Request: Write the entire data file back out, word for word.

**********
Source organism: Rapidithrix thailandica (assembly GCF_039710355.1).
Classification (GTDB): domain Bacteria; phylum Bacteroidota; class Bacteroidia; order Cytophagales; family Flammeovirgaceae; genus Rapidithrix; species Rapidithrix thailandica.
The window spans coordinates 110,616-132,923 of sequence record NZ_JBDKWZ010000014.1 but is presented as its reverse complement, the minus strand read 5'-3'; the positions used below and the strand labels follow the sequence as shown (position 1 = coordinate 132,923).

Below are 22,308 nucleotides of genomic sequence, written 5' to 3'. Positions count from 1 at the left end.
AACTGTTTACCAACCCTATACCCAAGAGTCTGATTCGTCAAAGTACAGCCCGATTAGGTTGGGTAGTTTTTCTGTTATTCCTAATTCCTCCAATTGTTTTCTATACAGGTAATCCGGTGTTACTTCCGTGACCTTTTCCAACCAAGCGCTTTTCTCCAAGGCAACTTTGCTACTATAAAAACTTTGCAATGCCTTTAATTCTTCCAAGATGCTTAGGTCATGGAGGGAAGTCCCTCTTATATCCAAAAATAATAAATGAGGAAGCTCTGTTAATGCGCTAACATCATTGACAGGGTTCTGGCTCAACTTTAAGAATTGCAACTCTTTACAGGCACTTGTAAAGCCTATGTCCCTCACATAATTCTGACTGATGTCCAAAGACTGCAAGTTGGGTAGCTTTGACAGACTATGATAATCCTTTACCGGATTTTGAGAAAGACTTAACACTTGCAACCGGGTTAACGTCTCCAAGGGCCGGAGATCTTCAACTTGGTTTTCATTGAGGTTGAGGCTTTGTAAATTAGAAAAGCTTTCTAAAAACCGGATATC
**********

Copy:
Source organism: Rapidithrix thailandica (assembly GCF_039710355.1).
Classification (GTDB): domain Bacteria; phylum Bacteroidota; class Bacteroidia; order Cytophagales; family Flammeovirgaceae; genus Rapidithrix; species Rapidithrix thailandica.
The window spans coordinates 110,616-132,923 of sequence record NZ_JBDKWZ010000014.1 but is presented as its reverse complement, the minus strand read 5'-3'; the positions used below and the strand labels follow the sequence as shown (position 1 = coordinate 132,923).

Below are 22,308 nucleotides of genomic sequence, written 5' to 3'. Positions count from 1 at the left end.
AACTGTTTACCAACCCTATACCCAAGAGTCTGATTCGTCAAAGTACAGCCCGATTAGGTTGGGTAGTTTTTCTGTTATTCCTAATTCCTCCAATTGTTTTCTATACAGGTAATCCGGTGTTACTTCCGTGACCTTTTCCAACCAAGCGCTTTTCTCCAAGGCAACTTTGCTACTATAAAAACTTTGCAATGCCTTTAATTCTTCCAAGATGCTTAGGTCATGGAGGGAAGTCCCTCTTATATCCAAAAATAATAAATGAGGAAGCTCTGTTAATGCGCTAACATCATTGACAGGGTTCTGGCTCAACTTTAAGAATTGCAACTCTTTACAGGCACTTGTAAAGCCTATGTCCCTCACATAATTCTGACTGATGTCCAAAGACTGCAAGTTGGGTAGCTTTGACAGACTATGATAATCCTTTACCGGATTTTGAGAAAGACTTAACACTTGCAACCGGGTTAACGTCTCCAAGGGCCGGAGATCTTCAACTTGGTTTTCATTGAGGTTGAGGCTTTGTAAATTAGAAAAGCTTTCTAAAAACCGGATATC